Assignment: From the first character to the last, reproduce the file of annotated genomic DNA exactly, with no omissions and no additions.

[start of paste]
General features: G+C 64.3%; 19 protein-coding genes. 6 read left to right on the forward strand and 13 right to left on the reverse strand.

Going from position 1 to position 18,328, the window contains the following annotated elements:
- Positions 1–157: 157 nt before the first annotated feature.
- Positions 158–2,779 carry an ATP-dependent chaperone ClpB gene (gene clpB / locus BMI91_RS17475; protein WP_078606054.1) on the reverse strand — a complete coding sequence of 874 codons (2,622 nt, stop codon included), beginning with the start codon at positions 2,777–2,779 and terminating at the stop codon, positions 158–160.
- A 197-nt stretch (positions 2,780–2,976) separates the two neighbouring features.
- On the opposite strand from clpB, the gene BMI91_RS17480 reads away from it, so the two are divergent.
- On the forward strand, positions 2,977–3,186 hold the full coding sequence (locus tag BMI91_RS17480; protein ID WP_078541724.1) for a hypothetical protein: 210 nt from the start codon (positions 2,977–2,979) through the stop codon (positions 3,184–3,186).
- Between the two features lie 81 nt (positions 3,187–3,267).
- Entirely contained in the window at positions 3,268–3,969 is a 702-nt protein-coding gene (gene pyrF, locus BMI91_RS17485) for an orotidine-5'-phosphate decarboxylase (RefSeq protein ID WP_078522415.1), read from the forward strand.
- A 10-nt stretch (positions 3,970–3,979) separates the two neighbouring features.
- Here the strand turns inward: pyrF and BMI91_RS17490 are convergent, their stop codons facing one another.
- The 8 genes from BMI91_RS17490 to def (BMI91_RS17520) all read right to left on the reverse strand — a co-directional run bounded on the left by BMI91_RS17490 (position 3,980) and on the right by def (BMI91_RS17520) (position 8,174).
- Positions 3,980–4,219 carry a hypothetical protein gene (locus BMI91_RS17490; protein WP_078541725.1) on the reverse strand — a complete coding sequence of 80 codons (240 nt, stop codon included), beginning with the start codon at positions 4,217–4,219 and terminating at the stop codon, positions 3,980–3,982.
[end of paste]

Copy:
General features: G+C 64.3%; 19 protein-coding genes. 6 read left to right on the forward strand and 13 right to left on the reverse strand.

Going from position 1 to position 18,328, the window contains the following annotated elements:
- Positions 1–157: 157 nt before the first annotated feature.
- Positions 158–2,779 carry an ATP-dependent chaperone ClpB gene (gene clpB / locus BMI91_RS17475; protein WP_078606054.1) on the reverse strand — a complete coding sequence of 874 codons (2,622 nt, stop codon included), beginning with the start codon at positions 2,777–2,779 and terminating at the stop codon, positions 158–160.
- A 197-nt stretch (positions 2,780–2,976) separates the two neighbouring features.
- On the opposite strand from clpB, the gene BMI91_RS17480 reads away from it, so the two are divergent.
- On the forward strand, positions 2,977–3,186 hold the full coding sequence (locus tag BMI91_RS17480; protein ID WP_078541724.1) for a hypothetical protein: 210 nt from the start codon (positions 2,977–2,979) through the stop codon (positions 3,184–3,186).
- Between the two features lie 81 nt (positions 3,187–3,267).
- Entirely contained in the window at positions 3,268–3,969 is a 702-nt protein-coding gene (gene pyrF, locus BMI91_RS17485) for an orotidine-5'-phosphate decarboxylase (RefSeq protein ID WP_078522415.1), read from the forward strand.
- A 10-nt stretch (positions 3,970–3,979) separates the two neighbouring features.
- Here the strand turns inward: pyrF and BMI91_RS17490 are convergent, their stop codons facing one another.
- The 8 genes from BMI91_RS17490 to def (BMI91_RS17520) all read right to left on the reverse strand — a co-directional run bounded on the left by BMI91_RS17490 (position 3,980) and on the right by def (BMI91_RS17520) (position 8,174).
- Positions 3,980–4,219 carry a hypothetical protein gene (locus BMI91_RS17490; protein WP_078541725.1) on the reverse strand — a complete coding sequence of 80 codons (240 nt, stop codon included), beginning with the start codon at positions 4,217–4,219 and terminating at the stop codon, positions 3,980–3,982.